By Lianne Thompson, Clastop County Commissioner
As I’m writing, it’s May 15, and we’re sitting between Mother’s Day and Electon Day. I was thinking about the similarities and differences in the roles of mom and elected public official.
First thing, nobody can do either one perfectly. Both are leadership roles, requiring the courage and humility to step up and do what seems best while knowing that failure is both inevitable and no reason to stop trying. “You must be willing to be wrong—and learn from it,” said a wise
man I know. “It’s like playing cards. If you never go down, you’re not bidding high enough.”
Second thing, a person needs enough ego to take on a challenge and enough humility to learn from doing, every step of the way. We write press releases to persuade voters to elect us. Nobody writes a press release to convince people we should be allowed to become a parent.
But another wise man told us in his writers’ group, “You can’t believe your own press releases.”
We’re forced during a campaign to clarify both our perception of our community’s needs and the relevance of our own skills to meet those needs. After that, it’s a matter of trust.
The third and most important part is trust. Our children probably know us better than almost anyone in the world. They figure out pretty early how to relate to us to assure their own survival, and we learn how to support them the best way we know how so they flourish in the world. That’s a tall order on both sides.
With voters and elected officials, trust is still involved, but it’s more complicated in a way. We elected folk want to hear what you have to say, but we have to listen to what everyone else has to say. Then we apply our best research skills, looking for data and opinion in order to sift and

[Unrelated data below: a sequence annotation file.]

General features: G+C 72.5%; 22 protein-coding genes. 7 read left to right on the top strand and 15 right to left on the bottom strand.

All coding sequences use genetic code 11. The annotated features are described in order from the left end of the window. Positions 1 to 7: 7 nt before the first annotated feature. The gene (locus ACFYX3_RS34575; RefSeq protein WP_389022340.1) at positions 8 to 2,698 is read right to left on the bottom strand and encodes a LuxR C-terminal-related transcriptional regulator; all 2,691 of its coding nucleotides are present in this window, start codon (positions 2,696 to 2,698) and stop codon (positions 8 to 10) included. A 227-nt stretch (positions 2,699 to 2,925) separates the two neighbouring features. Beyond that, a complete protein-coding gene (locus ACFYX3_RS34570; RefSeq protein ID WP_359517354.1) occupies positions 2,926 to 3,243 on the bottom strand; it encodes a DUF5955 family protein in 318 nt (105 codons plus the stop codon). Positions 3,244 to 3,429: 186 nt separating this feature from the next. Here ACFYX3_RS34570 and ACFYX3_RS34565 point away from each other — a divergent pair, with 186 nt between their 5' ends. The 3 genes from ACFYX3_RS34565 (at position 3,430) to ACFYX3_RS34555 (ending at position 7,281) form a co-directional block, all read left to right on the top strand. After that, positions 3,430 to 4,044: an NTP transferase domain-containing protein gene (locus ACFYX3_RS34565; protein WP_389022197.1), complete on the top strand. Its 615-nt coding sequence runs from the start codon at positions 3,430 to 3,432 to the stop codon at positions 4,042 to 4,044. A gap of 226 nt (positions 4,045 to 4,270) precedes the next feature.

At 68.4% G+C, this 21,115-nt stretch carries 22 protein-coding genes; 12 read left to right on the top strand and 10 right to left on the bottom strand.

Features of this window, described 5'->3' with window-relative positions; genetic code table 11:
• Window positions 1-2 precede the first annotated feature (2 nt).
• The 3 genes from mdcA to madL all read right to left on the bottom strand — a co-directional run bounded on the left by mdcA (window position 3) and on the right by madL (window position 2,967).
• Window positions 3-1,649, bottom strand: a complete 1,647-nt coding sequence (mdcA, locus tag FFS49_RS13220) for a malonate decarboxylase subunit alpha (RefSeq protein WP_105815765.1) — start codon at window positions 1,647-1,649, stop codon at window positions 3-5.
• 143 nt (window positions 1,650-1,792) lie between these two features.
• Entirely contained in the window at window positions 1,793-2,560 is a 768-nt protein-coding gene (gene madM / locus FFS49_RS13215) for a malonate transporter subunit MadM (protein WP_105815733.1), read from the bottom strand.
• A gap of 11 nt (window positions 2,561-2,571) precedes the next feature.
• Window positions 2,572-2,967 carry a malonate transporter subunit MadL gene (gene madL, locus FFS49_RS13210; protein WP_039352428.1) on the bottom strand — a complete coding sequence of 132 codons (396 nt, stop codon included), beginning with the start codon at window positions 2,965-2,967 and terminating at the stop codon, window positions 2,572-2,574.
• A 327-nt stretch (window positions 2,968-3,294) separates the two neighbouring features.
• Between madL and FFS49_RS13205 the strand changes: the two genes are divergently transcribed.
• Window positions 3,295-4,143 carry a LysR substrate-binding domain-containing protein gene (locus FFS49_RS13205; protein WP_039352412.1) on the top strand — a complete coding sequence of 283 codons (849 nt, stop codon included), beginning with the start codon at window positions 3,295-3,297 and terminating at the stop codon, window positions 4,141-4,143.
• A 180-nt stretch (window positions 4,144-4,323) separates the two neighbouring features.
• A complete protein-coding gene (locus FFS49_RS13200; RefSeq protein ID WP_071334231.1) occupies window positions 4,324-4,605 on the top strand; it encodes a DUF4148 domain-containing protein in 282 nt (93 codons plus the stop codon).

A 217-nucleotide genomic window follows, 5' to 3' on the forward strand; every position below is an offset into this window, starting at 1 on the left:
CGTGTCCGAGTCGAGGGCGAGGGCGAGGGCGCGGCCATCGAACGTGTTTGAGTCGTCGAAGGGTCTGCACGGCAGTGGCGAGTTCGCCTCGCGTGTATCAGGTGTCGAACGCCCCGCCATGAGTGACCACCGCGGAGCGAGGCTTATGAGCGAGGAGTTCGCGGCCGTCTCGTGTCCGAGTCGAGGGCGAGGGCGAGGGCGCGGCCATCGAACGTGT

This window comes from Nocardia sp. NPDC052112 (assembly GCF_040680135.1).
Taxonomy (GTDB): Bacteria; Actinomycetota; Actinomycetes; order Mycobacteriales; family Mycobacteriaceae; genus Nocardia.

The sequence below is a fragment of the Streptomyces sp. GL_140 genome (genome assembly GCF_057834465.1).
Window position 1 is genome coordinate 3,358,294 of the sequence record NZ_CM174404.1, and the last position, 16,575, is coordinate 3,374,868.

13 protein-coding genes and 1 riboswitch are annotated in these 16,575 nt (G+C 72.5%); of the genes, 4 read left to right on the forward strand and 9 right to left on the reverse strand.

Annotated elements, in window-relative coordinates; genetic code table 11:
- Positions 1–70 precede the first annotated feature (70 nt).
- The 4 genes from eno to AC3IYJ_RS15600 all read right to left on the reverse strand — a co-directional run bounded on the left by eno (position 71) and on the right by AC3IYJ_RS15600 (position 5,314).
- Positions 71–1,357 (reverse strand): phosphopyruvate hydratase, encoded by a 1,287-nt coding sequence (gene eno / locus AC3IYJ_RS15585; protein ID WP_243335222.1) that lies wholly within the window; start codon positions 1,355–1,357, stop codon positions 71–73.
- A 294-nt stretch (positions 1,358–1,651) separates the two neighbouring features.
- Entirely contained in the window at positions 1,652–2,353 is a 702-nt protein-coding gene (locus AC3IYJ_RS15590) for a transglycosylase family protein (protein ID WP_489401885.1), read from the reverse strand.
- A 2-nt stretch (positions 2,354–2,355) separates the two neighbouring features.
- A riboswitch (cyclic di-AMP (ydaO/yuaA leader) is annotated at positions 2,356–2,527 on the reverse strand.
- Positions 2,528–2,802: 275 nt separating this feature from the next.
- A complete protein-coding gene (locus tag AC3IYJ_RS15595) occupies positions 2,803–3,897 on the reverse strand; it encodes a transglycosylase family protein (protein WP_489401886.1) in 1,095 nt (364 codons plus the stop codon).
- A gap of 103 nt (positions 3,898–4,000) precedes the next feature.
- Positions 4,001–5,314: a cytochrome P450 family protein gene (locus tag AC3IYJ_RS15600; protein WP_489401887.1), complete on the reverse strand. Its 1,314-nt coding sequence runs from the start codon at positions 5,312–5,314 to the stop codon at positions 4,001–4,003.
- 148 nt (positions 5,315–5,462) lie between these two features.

sort into sound policy decisions, programs, and community conversations.
The fourth aspect is, how to deal with differences of opinion, conflicting needs, mutually exclusive means and methods? We can operate from the point of view that finding common values and desired results is both essential and possible.
Or we can do our very best to weaponize every conversation and seek the destruction of somebody, or anybody, we decide doesn’t deserve to live. We can harden our hearts and our minds to learning any new way of approaching the world, or we can be curiously tender and continue to grow in beauty, freedom, power, and grace.
OK, that last sentence was a giveaway, right? You can tell my bias, challenging though I find it to implement that. My impulse may be to destroy or disparage another person for some reason or no reason. My impatience, grief, hunger, or fatigue may compromise my judgment. My hope and prayer for myself and for you is that we always settle back in silence until we find our grace and kindness. Then we reach out to listen, learn, and do good together whatever our role may be.